Purpose: Laparoscopic radical nephrectomy has been shown to be less morbid than traditional open radical nephrectomy. The long-term oncological effectiveness of laparoscopic radical nephrectomy remains to be established. Materials and Methods: At 3 centers patients undergoing laparoscopic radical nephrectomy before November 1, 1996 with pathologically confirmed renal cell carcinoma were identified. A representative group of patients undergoing open radical nephrectomy for clinical T1, T2 lesions was also identified. Staging, operative details and postoperative course were reviewed. Followup consisted of review of clinical, laboratory and radiological records. Kaplan-Meier analysis was performed. Results: The study included 64 patients treated with laparoscopic and 69 treated with open radical nephrectomy with respective average ages of 60.6 and 61.3 years at surgery. On preoperative imaging open lesions were larger (6.2 cm., range 2.5 to 15) than laparoscopic radical nephrectomy lesions (4.3 cm., range 2 to 10, p < 0.001). Pathology reports revealed no difference in specimen weight (425 and 495 gm., p = 0.146) or average Fuhrman grade (1.88 and 1.78, p = 0.476) between laparoscopic and open radical nephrectomy, respectively. Median followup was 54 months (range 0 to 94) for laparoscopic and 69 months (range 8 to 114) for open radical nephrectomy. Kaplan-Meier analysis with log rank comparison revealed 5-year recurrence-free survival of 92% and 91% for laparoscopic and open radical nephrectomy, respectively (p = 0.583). At 5 years cancer specific survival was 98% and 92% (p = 0.124), and nonspecific survival was 81% and 89% (p = 0.260) for laparoscopic and open radical nephrectomy, respectively. Conclusions: Laparoscopic radical nephrectomy confers long-term oncological effectiveness equivalent to traditional open radical nephrectomy.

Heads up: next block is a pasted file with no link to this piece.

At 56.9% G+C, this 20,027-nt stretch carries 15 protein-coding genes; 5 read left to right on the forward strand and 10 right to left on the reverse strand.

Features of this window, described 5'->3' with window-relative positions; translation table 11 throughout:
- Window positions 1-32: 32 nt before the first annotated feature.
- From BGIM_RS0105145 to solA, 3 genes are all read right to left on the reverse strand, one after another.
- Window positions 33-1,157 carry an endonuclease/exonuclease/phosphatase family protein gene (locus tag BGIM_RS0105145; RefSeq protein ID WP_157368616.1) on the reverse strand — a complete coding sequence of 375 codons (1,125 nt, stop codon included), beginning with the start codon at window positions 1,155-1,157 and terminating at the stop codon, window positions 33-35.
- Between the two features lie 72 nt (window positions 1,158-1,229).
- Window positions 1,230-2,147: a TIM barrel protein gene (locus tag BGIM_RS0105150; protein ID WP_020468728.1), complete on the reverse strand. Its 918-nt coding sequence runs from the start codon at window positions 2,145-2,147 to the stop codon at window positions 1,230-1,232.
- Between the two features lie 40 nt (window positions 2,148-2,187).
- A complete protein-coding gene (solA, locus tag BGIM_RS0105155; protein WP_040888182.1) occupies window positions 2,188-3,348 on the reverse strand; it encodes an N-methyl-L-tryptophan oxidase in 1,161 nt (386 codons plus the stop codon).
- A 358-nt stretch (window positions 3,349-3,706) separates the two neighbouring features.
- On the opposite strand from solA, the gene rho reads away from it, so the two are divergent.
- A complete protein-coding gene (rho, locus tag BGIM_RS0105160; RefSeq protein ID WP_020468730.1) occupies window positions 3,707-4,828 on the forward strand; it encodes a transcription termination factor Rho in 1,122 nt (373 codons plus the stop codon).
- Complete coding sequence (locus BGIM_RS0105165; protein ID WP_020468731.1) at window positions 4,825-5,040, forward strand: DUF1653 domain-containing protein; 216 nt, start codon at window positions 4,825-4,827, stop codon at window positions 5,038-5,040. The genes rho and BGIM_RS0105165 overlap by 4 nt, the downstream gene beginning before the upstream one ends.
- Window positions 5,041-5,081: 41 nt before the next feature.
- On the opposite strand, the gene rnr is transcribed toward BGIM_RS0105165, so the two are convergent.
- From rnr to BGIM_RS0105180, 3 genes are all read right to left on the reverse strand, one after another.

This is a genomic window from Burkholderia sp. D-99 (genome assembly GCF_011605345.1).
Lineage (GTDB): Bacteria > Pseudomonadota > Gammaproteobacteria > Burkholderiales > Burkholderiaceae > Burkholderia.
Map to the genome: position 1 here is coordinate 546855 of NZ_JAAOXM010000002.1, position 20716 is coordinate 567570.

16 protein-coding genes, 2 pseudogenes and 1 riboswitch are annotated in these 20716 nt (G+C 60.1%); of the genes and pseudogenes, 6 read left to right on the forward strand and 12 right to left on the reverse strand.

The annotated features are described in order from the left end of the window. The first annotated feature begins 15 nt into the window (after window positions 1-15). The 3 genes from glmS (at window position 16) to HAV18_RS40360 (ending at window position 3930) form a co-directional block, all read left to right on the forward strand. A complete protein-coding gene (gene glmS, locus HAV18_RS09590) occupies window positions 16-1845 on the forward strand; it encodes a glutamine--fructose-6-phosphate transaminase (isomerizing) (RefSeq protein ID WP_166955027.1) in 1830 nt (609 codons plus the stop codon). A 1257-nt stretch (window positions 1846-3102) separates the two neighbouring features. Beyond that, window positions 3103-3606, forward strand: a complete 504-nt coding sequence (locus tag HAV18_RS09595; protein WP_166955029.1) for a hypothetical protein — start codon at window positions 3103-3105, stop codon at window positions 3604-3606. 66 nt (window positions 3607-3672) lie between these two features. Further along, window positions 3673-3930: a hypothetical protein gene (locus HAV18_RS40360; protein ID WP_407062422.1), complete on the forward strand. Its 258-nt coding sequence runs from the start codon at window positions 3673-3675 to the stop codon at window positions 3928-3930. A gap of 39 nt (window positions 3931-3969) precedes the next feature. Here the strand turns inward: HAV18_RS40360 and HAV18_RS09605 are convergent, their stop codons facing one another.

- Carcinoma, renal cell